Since she's stuck in the hospital, Dad picks up some art-letters at the local hobby shop to try and help lift Miporin's spirits. These art-letters are basically letter sized cards that you can paint on to tell a story or simply to create a picture. Mom and Dad figured it would be a nice, creative way for Miporin to express herself during her stay in the hospital. Miporin really takes to the idea and soon finds herself drawing a new picture everyday. The doctors and other patients are really impressed with her pictures and love gathering around to see what she'll draw next. After the initial treatments are finished, the doctors have more bad news for the family and inform the parents that the tumor has come back and that their initial treatment had failed. All this attention that Miporin's getting has also taken it's toll on her older sister, who isn't aware of how serious young Miho's disease is. Minami begins feeling jealous and starts acting nasty to everyone. She's a teenager. What do you expect? Yes, I'm generalizing. A couple of surgeries later, the doctors tell the parents that they've done all they can for Miporin and that she doesn't have much time left before she passes. That being said, the family feels it's best, and the doctors agree, to let Miporin spend the small amount of time she hast left, at home with her family. At this point, Mom has no choice but to tell Minami how serious Miporin's condition is. The time you knew was coming eventually comes and Miporin passes on, leaving behind 359 artistic letters documenting her journey in the hospital and through her illness. Her family knows how important the pictures were to them, to Miporin and to others that saw them, so they make a decision to ensure that people can continue to see them.

Okay, so that's probably the first time I've told almost every bit of a movie in a review before, but I promise I kept it spoiler-free. So before you yell at me, remember that the main character tells you right away that she's going to die when she narrates! Now, Miporin no Ekubo (Miporin's Dimples), was a made-for-TV movie, or as they say here in Japan, a "television special", which has it's heart in the right place; telling a story of a terminally ill young girl who touches the lives of others through her letters. Even though it's based on a true-story, the melodrama in this film just oozes out of every second of it's one hour and forty-one minute running time. Now I don't know about you, but for me, that can get real old, real fast. The acting wasn't particularly impressive, aside from Ryoko Hirosue as Miporin's mother because, let's face it, she's a pro at this point. The story, again while based on real events, felt as by-the-numbers as you can get. Girl is happy. Girl gets sick. Girls get treated and we're given a ray of hope. Hope gets dashed. Girl dies. You've seen that before and probably many times. When Miporin finally does see the light at the end of the film, her final scene is really over-the-top and young Manatsu Kimura puts on a "dying" voice that is cringe worthy.

Don't get me wrong, I didn't have an abundant supply of "Haterade" before watching Miporin no Ekubo. I like the fact that the real Miporin's letters touched peoples hearts and affected their lives for the better, but I guess her story didn't translate well to the screen for me. Sometimes movies can be just too cliche for their own good. (Lee)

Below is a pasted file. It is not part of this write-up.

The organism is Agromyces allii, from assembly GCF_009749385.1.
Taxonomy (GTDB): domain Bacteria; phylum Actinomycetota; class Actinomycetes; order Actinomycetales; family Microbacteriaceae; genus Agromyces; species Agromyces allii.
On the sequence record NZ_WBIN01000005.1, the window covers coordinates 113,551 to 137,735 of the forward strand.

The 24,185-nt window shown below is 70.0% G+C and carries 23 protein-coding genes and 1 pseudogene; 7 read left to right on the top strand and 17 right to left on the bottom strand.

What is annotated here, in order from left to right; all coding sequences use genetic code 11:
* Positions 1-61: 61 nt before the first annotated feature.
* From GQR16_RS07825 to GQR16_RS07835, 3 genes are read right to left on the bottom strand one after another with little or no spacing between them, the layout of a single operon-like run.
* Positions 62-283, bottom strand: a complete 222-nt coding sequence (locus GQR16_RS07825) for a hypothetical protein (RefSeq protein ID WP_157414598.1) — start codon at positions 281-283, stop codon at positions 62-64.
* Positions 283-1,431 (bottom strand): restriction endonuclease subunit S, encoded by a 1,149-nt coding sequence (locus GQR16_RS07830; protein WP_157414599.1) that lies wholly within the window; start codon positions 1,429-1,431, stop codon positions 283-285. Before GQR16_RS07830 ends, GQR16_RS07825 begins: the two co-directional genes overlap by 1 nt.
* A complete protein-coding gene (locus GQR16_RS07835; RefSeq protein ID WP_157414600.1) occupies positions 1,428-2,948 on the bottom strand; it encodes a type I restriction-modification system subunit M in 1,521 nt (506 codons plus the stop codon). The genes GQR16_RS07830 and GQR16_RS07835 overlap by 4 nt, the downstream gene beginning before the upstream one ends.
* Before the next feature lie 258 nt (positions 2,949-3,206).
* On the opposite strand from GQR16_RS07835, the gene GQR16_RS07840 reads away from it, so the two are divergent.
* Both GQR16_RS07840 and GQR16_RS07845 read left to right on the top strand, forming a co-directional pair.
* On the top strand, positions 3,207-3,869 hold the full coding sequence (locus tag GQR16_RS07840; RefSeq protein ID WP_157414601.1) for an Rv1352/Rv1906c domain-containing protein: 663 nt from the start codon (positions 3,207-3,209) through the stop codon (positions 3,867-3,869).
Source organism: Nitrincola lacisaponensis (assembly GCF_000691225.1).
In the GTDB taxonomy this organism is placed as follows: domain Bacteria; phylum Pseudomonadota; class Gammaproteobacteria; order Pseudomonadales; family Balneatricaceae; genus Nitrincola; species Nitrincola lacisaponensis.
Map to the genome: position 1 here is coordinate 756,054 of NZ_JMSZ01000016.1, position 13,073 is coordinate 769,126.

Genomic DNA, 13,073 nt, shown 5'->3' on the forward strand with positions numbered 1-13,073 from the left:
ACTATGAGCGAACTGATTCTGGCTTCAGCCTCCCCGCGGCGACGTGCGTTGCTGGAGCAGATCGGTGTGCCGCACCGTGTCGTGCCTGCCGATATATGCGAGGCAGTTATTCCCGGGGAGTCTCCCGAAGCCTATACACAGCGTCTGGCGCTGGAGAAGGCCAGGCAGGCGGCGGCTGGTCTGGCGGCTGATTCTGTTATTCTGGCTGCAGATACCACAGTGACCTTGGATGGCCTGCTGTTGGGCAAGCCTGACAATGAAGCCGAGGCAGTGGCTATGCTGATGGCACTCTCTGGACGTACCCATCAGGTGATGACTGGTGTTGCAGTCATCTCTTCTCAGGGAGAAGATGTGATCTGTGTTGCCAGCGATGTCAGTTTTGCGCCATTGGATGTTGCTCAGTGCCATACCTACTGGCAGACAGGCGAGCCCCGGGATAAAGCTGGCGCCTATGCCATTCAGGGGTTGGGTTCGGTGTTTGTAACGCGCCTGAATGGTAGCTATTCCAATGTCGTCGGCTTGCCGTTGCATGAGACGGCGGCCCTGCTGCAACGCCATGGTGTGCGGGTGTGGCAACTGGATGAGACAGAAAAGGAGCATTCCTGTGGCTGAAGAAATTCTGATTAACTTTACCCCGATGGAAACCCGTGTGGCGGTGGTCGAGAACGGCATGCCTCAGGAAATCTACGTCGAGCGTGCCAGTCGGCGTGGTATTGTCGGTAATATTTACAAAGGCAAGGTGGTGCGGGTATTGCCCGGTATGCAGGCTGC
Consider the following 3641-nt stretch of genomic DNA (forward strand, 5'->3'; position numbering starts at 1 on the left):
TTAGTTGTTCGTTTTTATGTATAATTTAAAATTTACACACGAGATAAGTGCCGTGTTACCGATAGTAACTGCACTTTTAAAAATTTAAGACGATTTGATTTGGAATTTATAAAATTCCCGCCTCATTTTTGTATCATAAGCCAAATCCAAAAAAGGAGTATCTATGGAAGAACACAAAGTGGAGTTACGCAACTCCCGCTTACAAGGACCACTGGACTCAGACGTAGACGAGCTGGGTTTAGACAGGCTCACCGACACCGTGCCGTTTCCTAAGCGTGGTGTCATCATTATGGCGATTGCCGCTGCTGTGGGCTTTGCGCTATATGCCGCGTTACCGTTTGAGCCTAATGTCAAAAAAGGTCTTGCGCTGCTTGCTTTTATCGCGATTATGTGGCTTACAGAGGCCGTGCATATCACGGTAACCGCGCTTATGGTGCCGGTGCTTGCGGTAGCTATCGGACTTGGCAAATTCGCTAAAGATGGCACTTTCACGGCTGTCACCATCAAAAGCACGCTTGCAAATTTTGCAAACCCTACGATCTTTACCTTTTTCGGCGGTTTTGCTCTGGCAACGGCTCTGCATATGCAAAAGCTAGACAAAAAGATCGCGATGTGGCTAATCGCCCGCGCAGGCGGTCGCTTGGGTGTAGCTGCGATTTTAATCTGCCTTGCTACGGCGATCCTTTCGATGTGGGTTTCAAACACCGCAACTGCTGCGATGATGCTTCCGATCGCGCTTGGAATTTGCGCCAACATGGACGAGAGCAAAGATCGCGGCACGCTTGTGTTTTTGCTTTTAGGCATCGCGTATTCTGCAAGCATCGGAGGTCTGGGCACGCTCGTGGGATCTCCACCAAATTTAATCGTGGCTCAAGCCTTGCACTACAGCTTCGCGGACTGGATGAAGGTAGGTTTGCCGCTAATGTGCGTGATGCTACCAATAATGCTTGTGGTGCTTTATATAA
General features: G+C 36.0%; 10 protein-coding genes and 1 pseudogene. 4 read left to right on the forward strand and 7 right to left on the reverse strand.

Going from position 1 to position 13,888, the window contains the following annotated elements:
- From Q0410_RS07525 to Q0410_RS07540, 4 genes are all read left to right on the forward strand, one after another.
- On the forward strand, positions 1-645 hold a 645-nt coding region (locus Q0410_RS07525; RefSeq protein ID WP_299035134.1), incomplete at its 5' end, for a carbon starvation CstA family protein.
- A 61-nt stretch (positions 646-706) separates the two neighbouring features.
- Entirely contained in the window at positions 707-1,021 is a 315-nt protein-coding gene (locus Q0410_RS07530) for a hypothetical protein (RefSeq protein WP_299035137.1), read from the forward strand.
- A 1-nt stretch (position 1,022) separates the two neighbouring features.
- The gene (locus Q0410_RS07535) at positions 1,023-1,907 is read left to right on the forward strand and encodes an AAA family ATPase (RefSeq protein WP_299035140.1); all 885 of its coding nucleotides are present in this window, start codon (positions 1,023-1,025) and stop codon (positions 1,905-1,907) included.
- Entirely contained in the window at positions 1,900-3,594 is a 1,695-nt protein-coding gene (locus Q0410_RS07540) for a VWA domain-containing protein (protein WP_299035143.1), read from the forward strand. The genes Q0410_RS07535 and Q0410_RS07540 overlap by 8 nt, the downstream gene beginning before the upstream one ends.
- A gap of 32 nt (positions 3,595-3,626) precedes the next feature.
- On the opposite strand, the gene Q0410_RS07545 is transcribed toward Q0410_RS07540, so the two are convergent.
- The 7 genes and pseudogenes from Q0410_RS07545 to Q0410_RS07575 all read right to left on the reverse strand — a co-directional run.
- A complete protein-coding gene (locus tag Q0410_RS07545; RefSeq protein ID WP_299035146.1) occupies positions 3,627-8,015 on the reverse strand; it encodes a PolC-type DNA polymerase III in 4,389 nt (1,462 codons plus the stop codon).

Grade: D

(I don't have a trailer, so enjoy the first 15 minutes!)

Saturday, July 21, 2012

Usagi Drop (Anime 2011)

Like most anime, at least that I'm aware of, Usagi Drop (うさぎドロップ) is an adaptation of the manga of the same name, which got it's start in print back in 2005. I've never read the manga, but this is an incredibly cute and charming anime series that showcases the importance of love and bonding in the family unit.

Daikichi Kawachi (Hiroshi Tsuchida), is a single, thirty-something, blue-collar worker who lives a relatively mundane life. On one of these relatively mundane days, he receives a phone call informing him that his grandfather has passed away. It's been awhile since Daikichi made his way back home, but few things can bring family back together like the passing of a loved one. At his family's home, he makes small talk with the members of his family but takes notice of a peculiar little girl that he hasn't seen before. She follows him around the house, staying hidden; clearly shy towards people. Eventually Daikichi strikes up a conversation with her and she tells him her name is Rin (Ayu Matsura), and that her father is Daikichi's grandfather. Say what!? It turns out that Daikichi's grandfather had an illegitimate child with his housekeeper, a young lady by the name of Masako (Maya Sakamoto). As you can imagine, this news has the Kawachi family in a bit of a tailspin and no one seems to know what to do with Rin. There's talk of sending her to a foster home but Daikichi, clearly being of a higher moral standing, feels that Rin is a part of the family and can't be discarded so easily. After a bit of thought, Daikichi informs the family that he'll be taking Rin home with him and will take care of her until he can figure out matters with Rin's mother. The family is in a bit of shock but Daikichi is determined to look after Rin and Rin is happy to go with someone that seems to genuinely care for her well-being. Daikichi's life as a lonely, single man has suddenly changed drastically, as has life for young Rin. Can Daikichi handle his life being completely turned upside down by the daily stresses of being a single father?